We know a great deal about the casting of the various regional productions of Peg O’ My Heart, as it was the subject of a lawsuit between Morosco and his leading lady, Laurette Taylor, who had originated the role, and her husband, the play’s author J. Hartley Manners. The name of Fifi Moore figures nowhere in these negotiations.
Enter Eddie de Tisne
Source: Calgary Daily Herald - 2 May 1919
There is, however, good reason to believe that she played a small role in the United Producing Company’s production of Peg O’ My Heart, which toured Canada in 1918 with Taylor’s understudy, Belva Morell, in the lead role: the presence of Edouard Raoul de Tisne, a rising star of the local theatre scene. Known usually as Eddie or Edward, de Tisne was praised for his versatility on stage and his geniality off.
Described as a Frenchman by parentage, some accounts claimed he was a native of New York, where his mother was the proprietress of a French language school. Others described him as a natural born Canadian. He too claimed to have debuted on the stage as a child; in his case, as an extra in L’Aigion, starring Sarah Bernhardt. It is likely that De Tisne indulged in as much manipulation of his biography as any other performer of his day. There is, for example, nothing in official records to substantiate his claim to have spent a long period with the Royal Canadian Airforce during World War I.
By January 1919, Fifi was a full-fledged member of de Tisne’s repertory, the Calgary-based Princess Musical Comedy Company, and receiving growing acclaim in a series of light comedies. As a legitimate actress, she was now on her way.
The Return of Will Banvard
Will Banvard (centre), during the period of his brief partnership with comedian Con Moreni. Source: Daily Telegraph (Tasmania), 23 September 1922.
Eddie was not the only important man to come into Yvonne’s life during this period. The other was someone she had not met in many years, if ever. Will Banvard and his wife Ruby spent Yvonne’s childhood touring America, England and India, where Will’s brother Wally had established himself as a theatrical manager and bookmaker. More recently, Will and Wally had set themselves up as impresarios. The inaccurately named Banvard All-American Comedy Company made its debut in 1918.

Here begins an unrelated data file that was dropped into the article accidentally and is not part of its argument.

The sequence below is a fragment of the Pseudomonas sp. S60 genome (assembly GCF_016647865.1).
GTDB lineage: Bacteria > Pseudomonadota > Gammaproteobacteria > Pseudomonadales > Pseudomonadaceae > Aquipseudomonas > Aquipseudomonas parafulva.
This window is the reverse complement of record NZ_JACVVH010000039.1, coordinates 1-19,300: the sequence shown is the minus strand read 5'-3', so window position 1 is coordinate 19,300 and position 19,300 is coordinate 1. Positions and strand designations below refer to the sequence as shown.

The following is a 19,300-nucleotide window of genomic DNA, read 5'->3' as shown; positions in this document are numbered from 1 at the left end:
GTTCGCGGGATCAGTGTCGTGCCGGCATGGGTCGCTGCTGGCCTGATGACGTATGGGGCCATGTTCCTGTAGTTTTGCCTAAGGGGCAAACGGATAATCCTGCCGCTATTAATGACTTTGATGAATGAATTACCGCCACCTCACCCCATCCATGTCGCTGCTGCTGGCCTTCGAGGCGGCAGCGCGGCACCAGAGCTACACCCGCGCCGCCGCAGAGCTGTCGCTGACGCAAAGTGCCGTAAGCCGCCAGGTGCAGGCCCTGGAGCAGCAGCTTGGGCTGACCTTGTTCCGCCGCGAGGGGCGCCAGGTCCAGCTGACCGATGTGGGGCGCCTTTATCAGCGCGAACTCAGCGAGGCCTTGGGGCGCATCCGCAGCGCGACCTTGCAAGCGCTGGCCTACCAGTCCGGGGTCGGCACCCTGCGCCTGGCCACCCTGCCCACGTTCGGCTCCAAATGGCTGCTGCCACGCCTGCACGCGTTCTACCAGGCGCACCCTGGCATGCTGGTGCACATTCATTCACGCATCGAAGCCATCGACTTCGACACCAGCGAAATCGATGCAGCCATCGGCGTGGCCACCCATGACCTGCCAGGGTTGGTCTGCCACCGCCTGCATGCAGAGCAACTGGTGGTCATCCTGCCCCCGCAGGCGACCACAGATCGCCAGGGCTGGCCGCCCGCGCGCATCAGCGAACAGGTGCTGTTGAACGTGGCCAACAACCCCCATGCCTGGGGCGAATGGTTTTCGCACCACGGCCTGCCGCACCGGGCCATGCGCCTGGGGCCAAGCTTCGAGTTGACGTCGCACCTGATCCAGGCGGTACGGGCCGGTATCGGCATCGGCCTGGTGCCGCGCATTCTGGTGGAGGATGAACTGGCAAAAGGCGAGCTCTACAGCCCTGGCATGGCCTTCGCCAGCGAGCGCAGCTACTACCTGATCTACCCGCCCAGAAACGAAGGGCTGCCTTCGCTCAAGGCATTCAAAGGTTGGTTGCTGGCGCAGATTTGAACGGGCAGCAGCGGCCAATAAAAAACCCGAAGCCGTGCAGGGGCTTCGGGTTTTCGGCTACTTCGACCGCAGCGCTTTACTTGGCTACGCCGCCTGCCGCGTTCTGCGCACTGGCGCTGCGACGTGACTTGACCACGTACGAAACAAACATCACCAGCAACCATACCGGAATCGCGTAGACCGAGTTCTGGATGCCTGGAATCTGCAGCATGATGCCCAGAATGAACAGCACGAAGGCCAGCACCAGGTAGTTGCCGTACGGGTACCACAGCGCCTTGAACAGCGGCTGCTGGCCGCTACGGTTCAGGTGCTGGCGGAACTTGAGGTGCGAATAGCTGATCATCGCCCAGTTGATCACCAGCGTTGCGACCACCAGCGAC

When Will Banvard returned to America in mid-1919, he was on the search for new talent, the intention being to split the successful company into two touring components - one to be managed by Will and taken to Australia; and the other - still more confusingly named the Banvard London Musical Comedy Company - to be managed by Wally and to cover England and the Far East.
Yvonne always maintained that the initial plan was to join Wally’s show in India, before it was decided - either before or after her arrival - that Australia’s booming theatre scene would be a better prospect. In fact, a more esoteric complication may have kept Yvonne away from India. In May 1920, her Uncle Wally went missing, an alarming but not uncommon situation when working in places where communication is piecemeal at best. A number of rumours circulated about his whereabouts. Some claimed that he was in Rangoon, Burma. Others declared he had contracted a serious illness while on tour, and was en route to London for treatment. Whatever the case, Wally did not reappear for some months, resulting in a long hiatus in the usually busy activities of Banvard’s Indian touring company.
This period of confusion would have made sailing for Australia the only logical course of action in the short term. Yvonne and her father arrived in Sydney aboard the Ventura on 13 July 1920, Yvonne travelling as ‘Miss F. Horley’. Eddie de Tisne was following very closely behind. Four months later, he and Yvonne were married in Victoria.